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I am currently trying to implement Tumblr-like user interactions like reblog, following, followers, commenting, blog posts of people who I currently following etc. Also there is a requirement to display activity for each blog post.

I am stuck with creating proper schema for database. There are several way to achieve this kind of functionality (defining data structures embedded like blog posts and comments, creating an activity document for each action etc.) but I couldn't currently decide which way is the best in terms of performance and scalability.

For instance let's look at implementation of people who I follow. Here is sample User document.

User = { id: Integer, 
         username: String, 
         following: Array of Users,
         followers: Array of Users,

This seems trivial. I can manage following field per user action (follow/unfollow) but what if an user who I currently follow is deleted. Is it effective to update all User records who follows deleted user.

Another problem is creating a view of blog post from people who I follow.

 Post = { id: Integer, 
          author: User, 
          body: Text,

So is it effective query latest posts like;

 db.posts.find( { author: { $in : me.followers} } )
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2 Answers 2

It seems (to me) that you are trying to use a single data store (in this case a document-oriented NoSQL database) to fulfill (at least) two different requirements. The first thing you seem to be trying to do is store data in a document-oriented store. I am going to assume that you have legitimate reasons for doing this.

The second thing you seem to be trying to do is establish relationship(s) between the documents you are storing. Your example shows a FOLLOWS relationship. I would recommend treating this as a different requirement from storing data in a document-oriented NoSQL database and look at storing the relationships in a graph-oriented NoSQL database such as Neo4j. This way, your entities can be stored in the document store and relationships in the graph store using just the document IDs.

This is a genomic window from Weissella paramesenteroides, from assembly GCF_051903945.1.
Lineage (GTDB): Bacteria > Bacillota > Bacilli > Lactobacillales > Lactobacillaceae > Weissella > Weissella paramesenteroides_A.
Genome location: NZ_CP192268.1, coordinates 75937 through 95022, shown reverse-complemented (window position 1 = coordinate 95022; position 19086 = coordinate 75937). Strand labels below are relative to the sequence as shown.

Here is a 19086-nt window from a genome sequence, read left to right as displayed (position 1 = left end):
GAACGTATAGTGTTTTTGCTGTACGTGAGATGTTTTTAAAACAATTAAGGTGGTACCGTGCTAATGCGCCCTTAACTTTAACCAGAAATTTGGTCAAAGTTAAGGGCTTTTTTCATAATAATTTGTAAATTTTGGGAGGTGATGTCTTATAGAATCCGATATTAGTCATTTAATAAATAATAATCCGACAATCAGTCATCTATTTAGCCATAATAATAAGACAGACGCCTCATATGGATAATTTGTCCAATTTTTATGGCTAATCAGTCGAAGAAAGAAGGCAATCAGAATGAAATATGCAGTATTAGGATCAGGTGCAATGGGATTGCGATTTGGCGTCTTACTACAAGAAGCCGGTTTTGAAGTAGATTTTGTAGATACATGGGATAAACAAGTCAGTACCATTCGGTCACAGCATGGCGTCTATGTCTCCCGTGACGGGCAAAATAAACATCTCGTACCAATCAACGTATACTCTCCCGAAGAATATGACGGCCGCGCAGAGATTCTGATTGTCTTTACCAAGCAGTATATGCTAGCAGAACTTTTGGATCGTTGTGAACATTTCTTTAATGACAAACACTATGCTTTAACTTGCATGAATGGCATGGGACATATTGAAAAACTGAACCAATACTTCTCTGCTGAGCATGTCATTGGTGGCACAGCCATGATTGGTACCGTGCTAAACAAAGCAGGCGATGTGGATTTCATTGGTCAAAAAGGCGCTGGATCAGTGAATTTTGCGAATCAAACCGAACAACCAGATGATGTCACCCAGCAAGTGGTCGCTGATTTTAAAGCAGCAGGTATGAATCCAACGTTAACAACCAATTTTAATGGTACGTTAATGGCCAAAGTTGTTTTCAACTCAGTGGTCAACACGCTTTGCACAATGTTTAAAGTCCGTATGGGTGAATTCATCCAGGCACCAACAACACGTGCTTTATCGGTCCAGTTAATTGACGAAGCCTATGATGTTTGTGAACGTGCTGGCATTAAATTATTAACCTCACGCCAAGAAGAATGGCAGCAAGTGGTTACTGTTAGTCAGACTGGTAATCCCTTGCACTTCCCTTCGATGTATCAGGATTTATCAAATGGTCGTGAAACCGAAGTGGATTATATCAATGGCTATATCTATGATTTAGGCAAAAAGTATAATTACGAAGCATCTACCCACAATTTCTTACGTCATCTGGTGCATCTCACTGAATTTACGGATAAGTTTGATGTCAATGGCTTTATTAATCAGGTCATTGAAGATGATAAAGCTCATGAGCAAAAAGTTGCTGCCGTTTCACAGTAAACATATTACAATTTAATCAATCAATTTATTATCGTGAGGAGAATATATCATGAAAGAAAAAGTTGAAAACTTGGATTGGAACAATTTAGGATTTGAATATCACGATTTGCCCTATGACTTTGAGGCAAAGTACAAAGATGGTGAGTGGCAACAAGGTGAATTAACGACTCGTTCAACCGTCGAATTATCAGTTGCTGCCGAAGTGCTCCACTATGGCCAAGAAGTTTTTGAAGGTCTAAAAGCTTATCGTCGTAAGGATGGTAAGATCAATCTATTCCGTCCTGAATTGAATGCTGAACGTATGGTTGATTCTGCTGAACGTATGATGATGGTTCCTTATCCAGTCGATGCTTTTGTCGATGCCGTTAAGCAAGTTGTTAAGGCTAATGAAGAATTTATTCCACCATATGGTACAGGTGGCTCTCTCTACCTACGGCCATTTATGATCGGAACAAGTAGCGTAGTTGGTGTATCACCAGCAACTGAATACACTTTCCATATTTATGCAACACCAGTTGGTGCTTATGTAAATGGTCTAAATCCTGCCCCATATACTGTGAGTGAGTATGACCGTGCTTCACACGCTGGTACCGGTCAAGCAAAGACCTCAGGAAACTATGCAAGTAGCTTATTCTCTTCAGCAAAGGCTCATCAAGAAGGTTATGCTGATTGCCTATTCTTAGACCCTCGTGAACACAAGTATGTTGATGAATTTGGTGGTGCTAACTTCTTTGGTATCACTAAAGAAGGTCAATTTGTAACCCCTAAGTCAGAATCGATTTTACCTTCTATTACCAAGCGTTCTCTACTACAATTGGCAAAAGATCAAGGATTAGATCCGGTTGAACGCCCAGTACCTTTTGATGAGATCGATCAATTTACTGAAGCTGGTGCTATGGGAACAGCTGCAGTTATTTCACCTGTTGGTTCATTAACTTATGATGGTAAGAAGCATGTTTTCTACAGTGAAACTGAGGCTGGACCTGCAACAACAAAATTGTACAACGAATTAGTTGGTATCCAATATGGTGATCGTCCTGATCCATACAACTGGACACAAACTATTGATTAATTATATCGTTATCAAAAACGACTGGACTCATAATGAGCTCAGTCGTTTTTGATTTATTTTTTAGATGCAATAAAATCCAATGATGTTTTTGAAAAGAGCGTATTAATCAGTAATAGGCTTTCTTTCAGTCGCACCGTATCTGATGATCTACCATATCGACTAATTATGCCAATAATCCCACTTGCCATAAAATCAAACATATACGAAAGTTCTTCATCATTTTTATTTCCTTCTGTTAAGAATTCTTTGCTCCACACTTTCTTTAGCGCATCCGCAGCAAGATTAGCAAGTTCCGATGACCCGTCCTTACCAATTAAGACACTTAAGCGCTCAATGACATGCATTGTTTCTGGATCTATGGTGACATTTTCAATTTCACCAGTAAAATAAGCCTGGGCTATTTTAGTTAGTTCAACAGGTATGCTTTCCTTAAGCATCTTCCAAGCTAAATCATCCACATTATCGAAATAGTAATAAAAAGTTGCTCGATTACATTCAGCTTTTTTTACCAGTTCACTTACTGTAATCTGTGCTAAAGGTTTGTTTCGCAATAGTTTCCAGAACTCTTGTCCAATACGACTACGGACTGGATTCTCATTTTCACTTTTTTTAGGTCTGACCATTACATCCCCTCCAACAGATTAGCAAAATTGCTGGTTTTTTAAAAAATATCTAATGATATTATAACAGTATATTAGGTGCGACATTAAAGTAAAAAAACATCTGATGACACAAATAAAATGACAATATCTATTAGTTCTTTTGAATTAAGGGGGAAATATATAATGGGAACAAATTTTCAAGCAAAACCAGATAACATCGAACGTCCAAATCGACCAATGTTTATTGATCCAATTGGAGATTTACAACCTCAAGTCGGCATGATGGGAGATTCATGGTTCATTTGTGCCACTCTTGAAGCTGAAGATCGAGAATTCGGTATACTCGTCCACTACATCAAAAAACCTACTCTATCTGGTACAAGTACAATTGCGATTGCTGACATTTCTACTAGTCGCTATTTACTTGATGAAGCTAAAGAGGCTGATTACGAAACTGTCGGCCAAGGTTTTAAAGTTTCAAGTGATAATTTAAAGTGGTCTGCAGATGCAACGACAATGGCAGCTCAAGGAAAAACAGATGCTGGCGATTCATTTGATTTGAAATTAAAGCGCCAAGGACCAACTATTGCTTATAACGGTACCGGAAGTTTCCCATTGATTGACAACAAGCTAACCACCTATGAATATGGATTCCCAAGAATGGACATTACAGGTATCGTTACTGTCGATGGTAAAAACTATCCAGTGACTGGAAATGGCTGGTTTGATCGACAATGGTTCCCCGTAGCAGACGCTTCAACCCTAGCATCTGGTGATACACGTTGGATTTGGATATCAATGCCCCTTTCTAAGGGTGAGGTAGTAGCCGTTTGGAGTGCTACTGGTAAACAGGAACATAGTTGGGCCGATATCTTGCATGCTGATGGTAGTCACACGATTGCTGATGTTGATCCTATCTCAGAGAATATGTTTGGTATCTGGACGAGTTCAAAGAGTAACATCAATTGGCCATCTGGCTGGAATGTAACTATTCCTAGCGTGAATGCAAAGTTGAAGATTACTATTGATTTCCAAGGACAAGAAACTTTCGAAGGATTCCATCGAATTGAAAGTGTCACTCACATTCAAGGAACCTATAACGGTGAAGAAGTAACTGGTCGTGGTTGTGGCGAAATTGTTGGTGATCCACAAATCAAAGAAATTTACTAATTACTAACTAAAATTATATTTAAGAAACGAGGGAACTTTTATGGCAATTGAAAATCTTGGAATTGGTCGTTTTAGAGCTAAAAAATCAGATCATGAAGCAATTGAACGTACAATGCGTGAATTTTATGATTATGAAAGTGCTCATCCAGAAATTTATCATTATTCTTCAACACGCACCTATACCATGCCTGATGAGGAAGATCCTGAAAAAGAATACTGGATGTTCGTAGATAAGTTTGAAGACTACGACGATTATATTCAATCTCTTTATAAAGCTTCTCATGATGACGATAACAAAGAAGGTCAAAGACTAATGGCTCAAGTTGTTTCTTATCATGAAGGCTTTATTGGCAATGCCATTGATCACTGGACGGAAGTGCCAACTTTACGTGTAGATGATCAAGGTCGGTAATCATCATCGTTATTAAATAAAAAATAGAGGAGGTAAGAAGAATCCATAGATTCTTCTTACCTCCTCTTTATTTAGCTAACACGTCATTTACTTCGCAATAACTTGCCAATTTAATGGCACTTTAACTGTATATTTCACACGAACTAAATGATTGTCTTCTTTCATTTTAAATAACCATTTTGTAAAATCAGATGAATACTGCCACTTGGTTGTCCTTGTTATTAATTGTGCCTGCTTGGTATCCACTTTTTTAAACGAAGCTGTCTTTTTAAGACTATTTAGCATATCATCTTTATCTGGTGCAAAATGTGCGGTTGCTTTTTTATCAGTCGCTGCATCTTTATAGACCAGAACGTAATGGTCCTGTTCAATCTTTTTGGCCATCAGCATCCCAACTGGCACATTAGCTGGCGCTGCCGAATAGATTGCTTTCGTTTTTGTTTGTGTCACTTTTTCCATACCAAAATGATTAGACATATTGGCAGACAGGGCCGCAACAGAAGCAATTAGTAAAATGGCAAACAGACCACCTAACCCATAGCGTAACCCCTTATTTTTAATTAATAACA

My experience has been that it will be difficult (if not impossible) to get a single NoSQL database to meet all functional and non-functional needs of a medium to large sized application. For example, the latest application I am working on uses MongoDB, Redis and Neo4j besides an RDBMS. I spent a lot of time experimenting with technologies and settled on this combination. I have committed myself to using Spring 3, along with the Spring Data project and so far my experience has been great.

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Thanks for your kind answer. I am actually using MongoDB which suits to Node.js very well. I don't want to use any other technology (because I have to learn it and deal with other problems as well) as long as if it can be implemented by using MongoDB effectively. – Burak Bayer Feb 10 '12 at 16:11
I can certainly see the temptation to continue attempting to use MongoDB for maintaining document relationships fearing that another technology will create more complexities. However, this will be an unscalable solution in my opinion in general, except where the application in question is very small and will always be maintained by a single developer. As the number of developers on the team will increase, each will have to understand the implications of updating and deleting documents on document relationships. In the long run it will only cause more mistakes and complexity. – manish Feb 12 '12 at 15:43

One approach that works is called "Star Schema". If you search the web or wikipedia then you'll find lots of information.

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